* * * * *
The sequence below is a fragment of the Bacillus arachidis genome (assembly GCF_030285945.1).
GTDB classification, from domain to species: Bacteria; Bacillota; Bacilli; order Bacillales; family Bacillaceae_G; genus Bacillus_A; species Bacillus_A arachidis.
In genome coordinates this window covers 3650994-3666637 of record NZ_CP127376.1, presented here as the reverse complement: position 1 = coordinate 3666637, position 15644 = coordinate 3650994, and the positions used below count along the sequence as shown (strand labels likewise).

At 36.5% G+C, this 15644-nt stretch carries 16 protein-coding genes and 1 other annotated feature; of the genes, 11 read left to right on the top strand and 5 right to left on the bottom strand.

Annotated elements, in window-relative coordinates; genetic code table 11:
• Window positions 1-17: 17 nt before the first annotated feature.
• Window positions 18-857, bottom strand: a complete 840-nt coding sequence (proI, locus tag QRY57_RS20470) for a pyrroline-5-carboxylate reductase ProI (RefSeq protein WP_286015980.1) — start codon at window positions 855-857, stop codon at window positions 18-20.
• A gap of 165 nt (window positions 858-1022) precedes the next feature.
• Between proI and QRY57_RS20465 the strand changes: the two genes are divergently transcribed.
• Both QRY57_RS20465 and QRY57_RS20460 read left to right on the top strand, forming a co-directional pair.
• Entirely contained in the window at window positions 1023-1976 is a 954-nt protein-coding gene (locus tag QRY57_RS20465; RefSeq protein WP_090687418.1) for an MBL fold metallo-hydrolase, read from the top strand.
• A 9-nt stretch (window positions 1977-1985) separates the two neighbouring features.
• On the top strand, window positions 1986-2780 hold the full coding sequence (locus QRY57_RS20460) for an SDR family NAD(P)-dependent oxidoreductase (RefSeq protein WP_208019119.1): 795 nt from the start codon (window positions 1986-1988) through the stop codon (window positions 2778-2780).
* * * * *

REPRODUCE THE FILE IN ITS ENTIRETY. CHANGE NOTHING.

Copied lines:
The sequence below is a fragment of the Bacillus arachidis genome (assembly GCF_030285945.1).
GTDB classification, from domain to species: Bacteria; Bacillota; Bacilli; order Bacillales; family Bacillaceae_G; genus Bacillus_A; species Bacillus_A arachidis.
In genome coordinates this window covers 3650994-3666637 of record NZ_CP127376.1, presented here as the reverse complement: position 1 = coordinate 3666637, position 15644 = coordinate 3650994, and the positions used below count along the sequence as shown (strand labels likewise).

At 36.5% G+C, this 15644-nt stretch carries 16 protein-coding genes and 1 other annotated feature; of the genes, 11 read left to right on the top strand and 5 right to left on the bottom strand.

Annotated elements, in window-relative coordinates; genetic code table 11:
• Window positions 1-17: 17 nt before the first annotated feature.
• Window positions 18-857, bottom strand: a complete 840-nt coding sequence (proI, locus tag QRY57_RS20470) for a pyrroline-5-carboxylate reductase ProI (RefSeq protein WP_286015980.1) — start codon at window positions 855-857, stop codon at window positions 18-20.
• A gap of 165 nt (window positions 858-1022) precedes the next feature.
• Between proI and QRY57_RS20465 the strand changes: the two genes are divergently transcribed.
• Both QRY57_RS20465 and QRY57_RS20460 read left to right on the top strand, forming a co-directional pair.
• Entirely contained in the window at window positions 1023-1976 is a 954-nt protein-coding gene (locus tag QRY57_RS20465; RefSeq protein WP_090687418.1) for an MBL fold metallo-hydrolase, read from the top strand.
• A 9-nt stretch (window positions 1977-1985) separates the two neighbouring features.
• On the top strand, window positions 1986-2780 hold the full coding sequence (locus QRY57_RS20460) for an SDR family NAD(P)-dependent oxidoreductase (RefSeq protein WP_208019119.1): 795 nt from the start codon (window positions 1986-1988) through the stop codon (window positions 2778-2780).